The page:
The Settling Doom
ON JANUARY 6, 1836, Col. James C. Neill, in command of the Texan forces at San Antonio, wrote a letter to Governor Henry Smith and the General Council that was to split them and their adherents into warring camps and to affect directly the already desperate military situation. He described with stark realism the military plight of the garrison: the need for 100, or even 200, more soldiers than the 104 stationed there; their ragged and destitute condition; the need for medical supplies; and, above all, the lack of money. Two hundred men who had volunteered to protect the town had already deserted. He could not guarantee more would not follow unless they, the Governor and the Council, would "ameliorate our condition."
Governor Smith received the Neill letter on January 9. The subsequent events have been related elsewhere in this book: how he excoriated the General Council and blamed it for the state of military unpreparedness; how the insulted Council impeached him and recognized the Lieutenant Governor in his place; and how they succeeded in stripping him of much of his power. As Reuben M. Potter put it, Governor and General Council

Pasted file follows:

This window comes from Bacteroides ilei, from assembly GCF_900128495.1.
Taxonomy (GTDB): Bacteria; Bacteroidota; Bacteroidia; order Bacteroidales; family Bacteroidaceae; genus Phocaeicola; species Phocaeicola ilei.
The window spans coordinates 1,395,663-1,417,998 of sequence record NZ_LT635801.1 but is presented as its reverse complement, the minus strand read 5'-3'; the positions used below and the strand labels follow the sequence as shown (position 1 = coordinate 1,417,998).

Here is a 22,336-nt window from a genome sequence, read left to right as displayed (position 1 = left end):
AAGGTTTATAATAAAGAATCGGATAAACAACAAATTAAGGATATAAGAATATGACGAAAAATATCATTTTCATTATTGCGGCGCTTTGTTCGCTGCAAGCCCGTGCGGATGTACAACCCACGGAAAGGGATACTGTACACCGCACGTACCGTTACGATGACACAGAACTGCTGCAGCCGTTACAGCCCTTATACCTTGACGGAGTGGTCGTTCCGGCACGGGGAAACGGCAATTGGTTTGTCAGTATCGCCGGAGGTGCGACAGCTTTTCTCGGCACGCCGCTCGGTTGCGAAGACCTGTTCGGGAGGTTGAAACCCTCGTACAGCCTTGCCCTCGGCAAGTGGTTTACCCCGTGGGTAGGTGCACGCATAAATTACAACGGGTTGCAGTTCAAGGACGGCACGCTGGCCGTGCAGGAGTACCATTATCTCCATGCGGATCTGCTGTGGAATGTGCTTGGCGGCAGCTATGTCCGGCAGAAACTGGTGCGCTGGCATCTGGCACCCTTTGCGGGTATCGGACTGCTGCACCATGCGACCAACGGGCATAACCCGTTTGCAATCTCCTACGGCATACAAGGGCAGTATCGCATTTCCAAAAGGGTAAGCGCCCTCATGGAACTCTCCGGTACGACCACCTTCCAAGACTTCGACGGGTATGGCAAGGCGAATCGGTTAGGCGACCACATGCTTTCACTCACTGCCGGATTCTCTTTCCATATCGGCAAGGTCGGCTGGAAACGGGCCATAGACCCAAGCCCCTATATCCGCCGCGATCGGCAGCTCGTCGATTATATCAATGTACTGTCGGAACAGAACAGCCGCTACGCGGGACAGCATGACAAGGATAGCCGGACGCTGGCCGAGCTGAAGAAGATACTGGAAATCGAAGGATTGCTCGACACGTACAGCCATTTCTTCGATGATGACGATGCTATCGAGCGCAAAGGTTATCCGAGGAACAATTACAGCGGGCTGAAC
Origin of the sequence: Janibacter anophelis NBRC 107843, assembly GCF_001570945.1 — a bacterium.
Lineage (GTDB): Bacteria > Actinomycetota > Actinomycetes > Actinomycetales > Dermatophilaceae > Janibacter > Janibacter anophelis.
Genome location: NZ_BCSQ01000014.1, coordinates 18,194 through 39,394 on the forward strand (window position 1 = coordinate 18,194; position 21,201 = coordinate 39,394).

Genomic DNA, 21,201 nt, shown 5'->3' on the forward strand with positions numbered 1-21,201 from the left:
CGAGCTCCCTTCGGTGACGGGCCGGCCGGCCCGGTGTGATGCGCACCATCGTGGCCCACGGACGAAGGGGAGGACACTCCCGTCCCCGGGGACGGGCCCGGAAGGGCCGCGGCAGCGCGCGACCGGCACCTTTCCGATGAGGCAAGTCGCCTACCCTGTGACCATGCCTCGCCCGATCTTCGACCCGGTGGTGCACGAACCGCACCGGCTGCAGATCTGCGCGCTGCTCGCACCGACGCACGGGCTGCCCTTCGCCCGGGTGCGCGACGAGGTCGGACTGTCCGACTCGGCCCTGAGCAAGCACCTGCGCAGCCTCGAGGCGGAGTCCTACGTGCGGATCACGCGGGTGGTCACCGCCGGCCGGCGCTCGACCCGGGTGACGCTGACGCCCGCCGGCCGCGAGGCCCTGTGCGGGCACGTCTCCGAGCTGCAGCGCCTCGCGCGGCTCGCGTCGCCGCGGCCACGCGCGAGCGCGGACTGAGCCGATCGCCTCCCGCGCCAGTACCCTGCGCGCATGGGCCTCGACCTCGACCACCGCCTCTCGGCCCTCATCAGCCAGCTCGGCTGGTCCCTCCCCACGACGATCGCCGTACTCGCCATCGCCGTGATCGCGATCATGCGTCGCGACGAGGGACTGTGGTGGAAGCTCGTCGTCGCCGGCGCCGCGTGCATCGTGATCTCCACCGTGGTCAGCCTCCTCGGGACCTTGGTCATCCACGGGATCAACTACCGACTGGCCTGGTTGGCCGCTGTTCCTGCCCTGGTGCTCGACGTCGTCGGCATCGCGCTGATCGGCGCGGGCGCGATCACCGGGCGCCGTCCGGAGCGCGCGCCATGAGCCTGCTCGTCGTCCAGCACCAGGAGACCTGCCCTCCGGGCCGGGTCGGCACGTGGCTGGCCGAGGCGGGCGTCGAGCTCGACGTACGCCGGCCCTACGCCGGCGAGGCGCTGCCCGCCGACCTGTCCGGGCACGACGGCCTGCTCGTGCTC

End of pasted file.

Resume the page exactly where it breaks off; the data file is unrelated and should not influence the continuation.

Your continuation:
...repudiated each other, and each claimed the obedience which was generally not given to either. Invasion was impending, and there seemed to be little more than anarchy to meet it.1
On January 14 Colonel Neill wrote Sam Houston for the third time about the same matters he had dealt with in his letter of the 6th to the Governor, protesting that
Fourteen days has expired since I commenced informing my superior officers of my situation, and not even an item of news have I received from any quarters.2